My posture straightened up immediately, adding an entire inch to my height. Being able to move without bouncing allowed me to feel comfortable being much more active. I walk (and almost never get catcalled), do yoga, and swim (in a pink and black striped bikini that actually fits). I’m the healthiest I’ve ever been, and I almost never wear a bra. Yes, I still have days where I judge my body, but mostly I feel pretty; I feel sexy; I feel strong.

Sometimes I just look at myself in the mirror and smile. I want that for everyone.

I used to feel judgmental when I heard someone got plastic surgery. But I no longer do, and I’m sorry that it took having my own plastic surgery experience for me to get to this place of acceptance. We all deserve to do whatever we need to do to feel okay in our bodies.

Yes, we also definitely need to combat social pressures that often lead to us thinking poorly about our bodies in the first place. But even if you could somehow remove societal pressures, it’s so hard to be told all the time to love the body you have, when that body is something you didn’t choose.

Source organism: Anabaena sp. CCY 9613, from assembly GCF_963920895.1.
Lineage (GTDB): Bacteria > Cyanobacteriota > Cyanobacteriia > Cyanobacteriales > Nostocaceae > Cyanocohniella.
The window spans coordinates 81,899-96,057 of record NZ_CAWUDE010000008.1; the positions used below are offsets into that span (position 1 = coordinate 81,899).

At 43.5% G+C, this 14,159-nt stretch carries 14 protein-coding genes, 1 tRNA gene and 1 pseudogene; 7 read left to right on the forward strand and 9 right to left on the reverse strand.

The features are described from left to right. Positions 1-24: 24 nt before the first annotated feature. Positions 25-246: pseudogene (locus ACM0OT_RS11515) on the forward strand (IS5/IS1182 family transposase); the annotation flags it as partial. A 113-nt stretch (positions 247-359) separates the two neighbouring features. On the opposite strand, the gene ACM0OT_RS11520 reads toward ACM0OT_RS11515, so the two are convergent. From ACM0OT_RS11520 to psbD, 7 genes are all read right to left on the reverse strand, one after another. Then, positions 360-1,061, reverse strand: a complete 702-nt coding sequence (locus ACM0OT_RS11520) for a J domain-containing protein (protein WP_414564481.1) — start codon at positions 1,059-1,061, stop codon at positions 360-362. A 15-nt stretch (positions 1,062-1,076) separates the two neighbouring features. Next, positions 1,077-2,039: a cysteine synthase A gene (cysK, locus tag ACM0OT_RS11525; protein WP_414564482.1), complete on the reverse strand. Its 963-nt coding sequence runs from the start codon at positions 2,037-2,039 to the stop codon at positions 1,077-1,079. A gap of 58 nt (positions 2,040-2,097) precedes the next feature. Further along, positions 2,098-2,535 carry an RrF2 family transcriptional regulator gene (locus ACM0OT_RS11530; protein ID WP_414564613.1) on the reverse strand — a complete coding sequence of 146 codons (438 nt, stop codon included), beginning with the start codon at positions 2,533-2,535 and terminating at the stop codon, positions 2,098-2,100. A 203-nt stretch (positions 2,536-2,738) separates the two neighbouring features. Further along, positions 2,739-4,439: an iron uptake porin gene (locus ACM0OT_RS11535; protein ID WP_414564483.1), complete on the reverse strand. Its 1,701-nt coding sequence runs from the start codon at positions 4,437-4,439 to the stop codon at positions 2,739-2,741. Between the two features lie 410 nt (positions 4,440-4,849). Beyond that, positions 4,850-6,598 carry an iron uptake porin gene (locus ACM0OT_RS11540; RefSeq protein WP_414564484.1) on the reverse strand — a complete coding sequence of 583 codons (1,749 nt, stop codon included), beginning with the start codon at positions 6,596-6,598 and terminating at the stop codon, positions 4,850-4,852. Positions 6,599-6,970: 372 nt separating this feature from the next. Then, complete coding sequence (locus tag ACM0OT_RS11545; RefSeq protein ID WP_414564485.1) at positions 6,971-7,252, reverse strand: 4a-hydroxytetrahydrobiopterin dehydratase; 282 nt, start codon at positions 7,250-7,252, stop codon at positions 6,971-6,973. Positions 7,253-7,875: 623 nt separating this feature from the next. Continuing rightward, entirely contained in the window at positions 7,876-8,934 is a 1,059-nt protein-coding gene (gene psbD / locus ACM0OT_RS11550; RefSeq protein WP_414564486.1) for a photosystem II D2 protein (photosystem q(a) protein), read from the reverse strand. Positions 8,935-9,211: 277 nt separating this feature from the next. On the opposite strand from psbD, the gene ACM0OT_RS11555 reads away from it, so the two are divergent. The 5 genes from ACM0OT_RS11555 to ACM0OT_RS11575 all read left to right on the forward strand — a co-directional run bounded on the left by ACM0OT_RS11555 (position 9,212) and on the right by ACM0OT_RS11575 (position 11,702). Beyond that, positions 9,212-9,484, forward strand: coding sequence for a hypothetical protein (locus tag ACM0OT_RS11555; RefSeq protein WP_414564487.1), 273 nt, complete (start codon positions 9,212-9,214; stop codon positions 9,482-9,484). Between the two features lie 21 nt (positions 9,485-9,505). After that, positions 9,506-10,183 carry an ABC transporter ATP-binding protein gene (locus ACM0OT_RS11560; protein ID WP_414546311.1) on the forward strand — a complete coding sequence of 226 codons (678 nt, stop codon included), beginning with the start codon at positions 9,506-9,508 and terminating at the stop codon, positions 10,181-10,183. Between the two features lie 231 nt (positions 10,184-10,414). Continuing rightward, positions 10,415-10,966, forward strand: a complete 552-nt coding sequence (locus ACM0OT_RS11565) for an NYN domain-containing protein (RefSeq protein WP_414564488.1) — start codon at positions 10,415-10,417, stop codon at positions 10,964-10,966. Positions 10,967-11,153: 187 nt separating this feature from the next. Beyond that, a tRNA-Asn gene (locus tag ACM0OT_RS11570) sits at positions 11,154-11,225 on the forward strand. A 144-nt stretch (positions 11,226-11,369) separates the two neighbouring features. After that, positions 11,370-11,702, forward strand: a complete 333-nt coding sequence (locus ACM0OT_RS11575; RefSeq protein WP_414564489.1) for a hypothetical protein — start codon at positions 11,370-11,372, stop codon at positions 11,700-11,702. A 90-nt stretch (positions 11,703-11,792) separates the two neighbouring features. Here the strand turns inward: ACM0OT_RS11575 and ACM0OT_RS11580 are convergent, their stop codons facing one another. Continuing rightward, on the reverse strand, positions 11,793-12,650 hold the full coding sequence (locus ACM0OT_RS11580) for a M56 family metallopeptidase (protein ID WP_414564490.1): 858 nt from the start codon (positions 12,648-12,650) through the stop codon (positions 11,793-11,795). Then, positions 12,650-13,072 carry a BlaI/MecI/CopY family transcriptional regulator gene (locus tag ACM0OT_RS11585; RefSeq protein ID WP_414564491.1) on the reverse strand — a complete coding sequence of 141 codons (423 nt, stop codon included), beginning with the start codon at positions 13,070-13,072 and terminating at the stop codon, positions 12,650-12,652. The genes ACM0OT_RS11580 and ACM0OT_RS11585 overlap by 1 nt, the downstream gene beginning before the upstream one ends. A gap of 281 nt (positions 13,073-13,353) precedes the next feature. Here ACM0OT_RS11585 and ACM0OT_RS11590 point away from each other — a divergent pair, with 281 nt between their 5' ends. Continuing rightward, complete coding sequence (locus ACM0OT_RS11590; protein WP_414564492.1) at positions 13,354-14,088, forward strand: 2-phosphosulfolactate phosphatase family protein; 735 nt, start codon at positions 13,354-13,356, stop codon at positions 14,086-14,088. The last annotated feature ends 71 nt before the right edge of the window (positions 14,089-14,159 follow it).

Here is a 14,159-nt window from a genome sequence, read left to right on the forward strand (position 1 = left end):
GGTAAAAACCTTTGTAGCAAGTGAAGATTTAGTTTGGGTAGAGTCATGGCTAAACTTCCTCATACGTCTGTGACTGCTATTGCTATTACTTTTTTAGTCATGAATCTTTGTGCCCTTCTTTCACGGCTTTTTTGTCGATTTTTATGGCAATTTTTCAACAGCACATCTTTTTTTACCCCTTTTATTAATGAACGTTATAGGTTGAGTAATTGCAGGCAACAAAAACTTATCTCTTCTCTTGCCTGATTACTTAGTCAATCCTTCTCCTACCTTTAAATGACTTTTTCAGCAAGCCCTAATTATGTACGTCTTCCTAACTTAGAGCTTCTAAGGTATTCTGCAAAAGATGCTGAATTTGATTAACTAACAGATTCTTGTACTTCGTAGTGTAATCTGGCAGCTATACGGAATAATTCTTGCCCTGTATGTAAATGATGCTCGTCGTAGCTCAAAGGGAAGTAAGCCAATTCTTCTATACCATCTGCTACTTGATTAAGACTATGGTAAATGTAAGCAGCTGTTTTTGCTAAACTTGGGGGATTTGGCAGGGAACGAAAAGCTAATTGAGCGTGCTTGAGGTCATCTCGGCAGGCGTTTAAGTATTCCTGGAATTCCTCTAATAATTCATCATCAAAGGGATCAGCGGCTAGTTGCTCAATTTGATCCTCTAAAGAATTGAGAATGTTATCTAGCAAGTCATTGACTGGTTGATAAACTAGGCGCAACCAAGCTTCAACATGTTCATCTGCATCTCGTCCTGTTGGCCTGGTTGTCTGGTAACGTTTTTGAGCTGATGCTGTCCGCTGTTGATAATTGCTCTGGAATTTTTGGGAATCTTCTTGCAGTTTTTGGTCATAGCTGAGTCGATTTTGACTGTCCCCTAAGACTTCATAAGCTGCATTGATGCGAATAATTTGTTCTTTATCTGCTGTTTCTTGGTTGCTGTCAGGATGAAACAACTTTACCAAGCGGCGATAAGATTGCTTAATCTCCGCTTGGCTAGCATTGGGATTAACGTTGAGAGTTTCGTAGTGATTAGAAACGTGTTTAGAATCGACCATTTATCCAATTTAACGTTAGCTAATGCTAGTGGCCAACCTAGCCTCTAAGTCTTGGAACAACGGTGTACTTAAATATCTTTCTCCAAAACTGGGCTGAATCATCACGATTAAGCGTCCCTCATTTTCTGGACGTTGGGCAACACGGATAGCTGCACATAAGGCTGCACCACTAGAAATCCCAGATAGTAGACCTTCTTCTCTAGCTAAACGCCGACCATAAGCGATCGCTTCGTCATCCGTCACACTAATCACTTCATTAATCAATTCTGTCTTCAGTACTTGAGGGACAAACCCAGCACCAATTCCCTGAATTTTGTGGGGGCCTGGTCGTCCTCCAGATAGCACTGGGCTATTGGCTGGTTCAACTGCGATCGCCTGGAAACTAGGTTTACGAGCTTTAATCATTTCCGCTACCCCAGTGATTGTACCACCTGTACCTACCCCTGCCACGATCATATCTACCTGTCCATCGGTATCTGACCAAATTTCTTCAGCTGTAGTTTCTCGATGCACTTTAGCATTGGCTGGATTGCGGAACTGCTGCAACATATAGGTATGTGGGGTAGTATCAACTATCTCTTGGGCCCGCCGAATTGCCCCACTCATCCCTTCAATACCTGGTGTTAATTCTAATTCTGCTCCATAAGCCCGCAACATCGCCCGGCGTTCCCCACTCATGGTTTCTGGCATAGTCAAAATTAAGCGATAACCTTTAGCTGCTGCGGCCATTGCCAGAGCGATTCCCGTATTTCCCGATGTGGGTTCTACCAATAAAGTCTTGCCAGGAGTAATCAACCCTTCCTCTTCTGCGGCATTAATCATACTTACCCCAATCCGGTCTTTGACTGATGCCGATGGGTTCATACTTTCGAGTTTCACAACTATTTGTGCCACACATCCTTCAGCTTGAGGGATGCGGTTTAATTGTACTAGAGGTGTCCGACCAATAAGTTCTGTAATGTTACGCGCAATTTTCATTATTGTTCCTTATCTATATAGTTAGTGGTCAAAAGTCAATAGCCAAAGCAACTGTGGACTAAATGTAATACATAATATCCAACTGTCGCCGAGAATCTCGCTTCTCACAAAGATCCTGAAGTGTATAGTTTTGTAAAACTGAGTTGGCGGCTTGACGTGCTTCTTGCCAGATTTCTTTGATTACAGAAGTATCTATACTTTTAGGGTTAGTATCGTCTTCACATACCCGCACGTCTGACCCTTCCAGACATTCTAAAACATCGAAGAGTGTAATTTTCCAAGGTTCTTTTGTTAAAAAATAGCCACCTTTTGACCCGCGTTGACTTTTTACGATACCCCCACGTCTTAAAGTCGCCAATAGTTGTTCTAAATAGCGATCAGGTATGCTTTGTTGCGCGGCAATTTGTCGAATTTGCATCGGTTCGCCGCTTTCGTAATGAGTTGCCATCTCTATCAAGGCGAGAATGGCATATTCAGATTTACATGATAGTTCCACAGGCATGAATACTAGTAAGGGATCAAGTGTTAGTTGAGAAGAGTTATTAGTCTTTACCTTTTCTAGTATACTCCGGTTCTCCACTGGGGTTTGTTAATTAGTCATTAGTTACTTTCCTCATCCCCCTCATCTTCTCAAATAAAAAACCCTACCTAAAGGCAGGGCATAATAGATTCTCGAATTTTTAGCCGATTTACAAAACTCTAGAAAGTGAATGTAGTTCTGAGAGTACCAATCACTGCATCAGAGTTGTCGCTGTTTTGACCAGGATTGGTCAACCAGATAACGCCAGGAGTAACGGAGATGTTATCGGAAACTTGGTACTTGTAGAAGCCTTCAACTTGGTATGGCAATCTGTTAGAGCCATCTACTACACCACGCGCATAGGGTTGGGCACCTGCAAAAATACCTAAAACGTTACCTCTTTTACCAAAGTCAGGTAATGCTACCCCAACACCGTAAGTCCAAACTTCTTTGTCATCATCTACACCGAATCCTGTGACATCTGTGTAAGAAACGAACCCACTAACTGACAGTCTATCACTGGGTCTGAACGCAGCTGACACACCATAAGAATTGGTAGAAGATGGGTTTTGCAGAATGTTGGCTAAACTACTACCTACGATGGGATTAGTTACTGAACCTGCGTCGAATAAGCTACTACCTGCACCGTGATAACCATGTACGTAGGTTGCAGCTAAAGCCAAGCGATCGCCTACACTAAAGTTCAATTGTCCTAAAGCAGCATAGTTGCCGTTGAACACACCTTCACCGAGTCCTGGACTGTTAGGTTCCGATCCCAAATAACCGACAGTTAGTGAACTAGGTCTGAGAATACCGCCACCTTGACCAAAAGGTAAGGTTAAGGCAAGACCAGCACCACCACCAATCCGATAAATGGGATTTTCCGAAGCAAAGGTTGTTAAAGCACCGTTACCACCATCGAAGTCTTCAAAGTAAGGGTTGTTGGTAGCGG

I had the chance to choose. And I’m so happy with my decision.

Note: I had my breast reduction when I was 20 years old, and I wrote this story about it before I became a mother. I’m still very glad I got my breast reduction surgery when I did, but I do want to mention that it definitely did affect my nursing journey. I write about that in this story, 'My mum friends saved my life'.

This article was originally published in Fearless She Wrote on Medium and has been republished here with full permission. You can read more from Darcy Reeder on Medium at her author profile, here.

Darcy Reeder writes about feminism, sexuality, parenting, and culture. When she's not at the beach with her kid, she publishes in Human Parts, Scary Mommy, Gen, and Raise Vegan. Follow her on MediumTwitter, and Instagram.